Tuesday, May 4, 2021
Hilary G. Escajeda (Denver), Zero Economic Value Humans?, 10 Wake Forest J.L. & Pol'y 129 (2020):
The decades ahead will bring forth a convergence of increasingly capable technologies, such as artificial intelligence and robotics, that will fundamentally reshape and transform work environments by replacing average humans with ordinary job skills. Klaus Schwab, Founder of the World Economic Forum and author of The Fourth Industrial Revolution, perceptively identifies this impending paradigm shift and argues these technologies will challenge policymakers to “think strategically about the forces of disruption and innovation shaping our future.”
This challenge, however, extends beyond the political realm, as emerging technologies will change our human existence. For example, Pope Francis’ 2015 Laudato Si’: On Care for Our Common Home echoed similar concerns to Schwab. His Holiness warns that technological progress that replaces the need for human-performed work would be “detrimental to humanity” because work provides dignity through the development of talents and community relationships.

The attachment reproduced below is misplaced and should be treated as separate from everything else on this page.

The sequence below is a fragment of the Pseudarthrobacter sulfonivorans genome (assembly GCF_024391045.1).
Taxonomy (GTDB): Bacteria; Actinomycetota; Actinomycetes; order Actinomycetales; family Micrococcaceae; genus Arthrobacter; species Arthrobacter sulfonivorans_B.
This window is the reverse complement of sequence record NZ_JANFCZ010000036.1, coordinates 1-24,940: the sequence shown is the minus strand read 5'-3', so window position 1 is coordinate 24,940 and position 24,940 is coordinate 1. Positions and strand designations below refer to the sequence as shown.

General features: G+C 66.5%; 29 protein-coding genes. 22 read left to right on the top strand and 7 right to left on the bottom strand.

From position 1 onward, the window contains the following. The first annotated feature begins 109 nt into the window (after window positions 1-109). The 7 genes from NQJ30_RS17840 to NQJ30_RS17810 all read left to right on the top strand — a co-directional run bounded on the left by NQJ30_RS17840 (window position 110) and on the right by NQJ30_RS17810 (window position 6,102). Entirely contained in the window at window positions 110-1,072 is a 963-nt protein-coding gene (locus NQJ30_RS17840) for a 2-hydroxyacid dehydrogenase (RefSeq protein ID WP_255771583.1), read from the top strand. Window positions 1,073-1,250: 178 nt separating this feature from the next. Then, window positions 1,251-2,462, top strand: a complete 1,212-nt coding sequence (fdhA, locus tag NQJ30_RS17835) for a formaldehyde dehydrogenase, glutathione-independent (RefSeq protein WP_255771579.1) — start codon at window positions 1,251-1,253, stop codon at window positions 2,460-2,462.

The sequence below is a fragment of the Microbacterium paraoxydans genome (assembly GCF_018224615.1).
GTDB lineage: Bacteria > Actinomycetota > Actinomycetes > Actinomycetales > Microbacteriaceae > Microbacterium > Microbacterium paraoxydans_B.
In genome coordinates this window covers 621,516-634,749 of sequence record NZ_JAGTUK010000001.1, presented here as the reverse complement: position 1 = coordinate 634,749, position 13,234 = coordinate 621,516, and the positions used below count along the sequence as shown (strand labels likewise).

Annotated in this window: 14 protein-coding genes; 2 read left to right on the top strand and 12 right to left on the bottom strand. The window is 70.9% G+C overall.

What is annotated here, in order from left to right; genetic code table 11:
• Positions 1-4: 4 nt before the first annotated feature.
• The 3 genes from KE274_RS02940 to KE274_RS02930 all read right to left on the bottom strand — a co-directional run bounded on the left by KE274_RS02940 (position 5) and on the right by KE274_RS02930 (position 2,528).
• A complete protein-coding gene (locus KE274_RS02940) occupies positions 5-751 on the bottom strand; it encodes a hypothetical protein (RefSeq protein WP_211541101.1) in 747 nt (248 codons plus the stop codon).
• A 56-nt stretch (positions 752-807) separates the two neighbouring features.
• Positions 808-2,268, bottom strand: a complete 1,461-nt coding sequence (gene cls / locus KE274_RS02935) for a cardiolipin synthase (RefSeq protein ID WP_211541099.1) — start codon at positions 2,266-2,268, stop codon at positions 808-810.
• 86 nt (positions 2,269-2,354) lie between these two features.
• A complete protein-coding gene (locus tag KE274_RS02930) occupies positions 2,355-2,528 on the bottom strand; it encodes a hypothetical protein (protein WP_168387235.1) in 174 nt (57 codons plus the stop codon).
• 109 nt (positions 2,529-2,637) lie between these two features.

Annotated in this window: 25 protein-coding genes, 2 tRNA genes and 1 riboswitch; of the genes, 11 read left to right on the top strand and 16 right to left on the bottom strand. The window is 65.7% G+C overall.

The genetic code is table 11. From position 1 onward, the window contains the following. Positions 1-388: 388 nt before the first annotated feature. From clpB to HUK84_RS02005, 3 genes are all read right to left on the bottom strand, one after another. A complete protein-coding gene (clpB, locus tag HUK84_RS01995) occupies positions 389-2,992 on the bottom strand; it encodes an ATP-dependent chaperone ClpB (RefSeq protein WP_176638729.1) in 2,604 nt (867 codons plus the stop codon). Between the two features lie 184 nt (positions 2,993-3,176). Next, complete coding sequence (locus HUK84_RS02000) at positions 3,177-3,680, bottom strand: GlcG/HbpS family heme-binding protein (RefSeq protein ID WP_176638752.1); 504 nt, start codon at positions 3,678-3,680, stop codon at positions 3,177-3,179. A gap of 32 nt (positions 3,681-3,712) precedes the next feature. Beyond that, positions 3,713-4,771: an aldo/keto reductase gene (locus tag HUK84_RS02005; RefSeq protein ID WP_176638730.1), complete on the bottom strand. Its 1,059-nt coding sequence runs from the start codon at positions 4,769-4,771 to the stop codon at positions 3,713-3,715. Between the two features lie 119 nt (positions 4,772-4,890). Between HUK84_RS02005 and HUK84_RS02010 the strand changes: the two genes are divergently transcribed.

As technology disintermediates humans from market transactions, tax policies should rethink the purpose of paid work and focus on furthering vocational opportunities outside the traditional employment context. While innovators, such as Bill Gates, have suggested imposing a “robot tax” to fund displaced-worker retraining programs, the implementation of new tax policies alone will not foster and protect worker dignity. A solution must be crafted to provide humans with meaningful work opportunities. Policymakers will need to think strategically and balance individual economic interests with community concerns about income inequality. To mitigate the disruptive nature of the fourth industrial revolution, forward-focused tax policies should be designed and then refined to promote meaningful work and protect human dignity.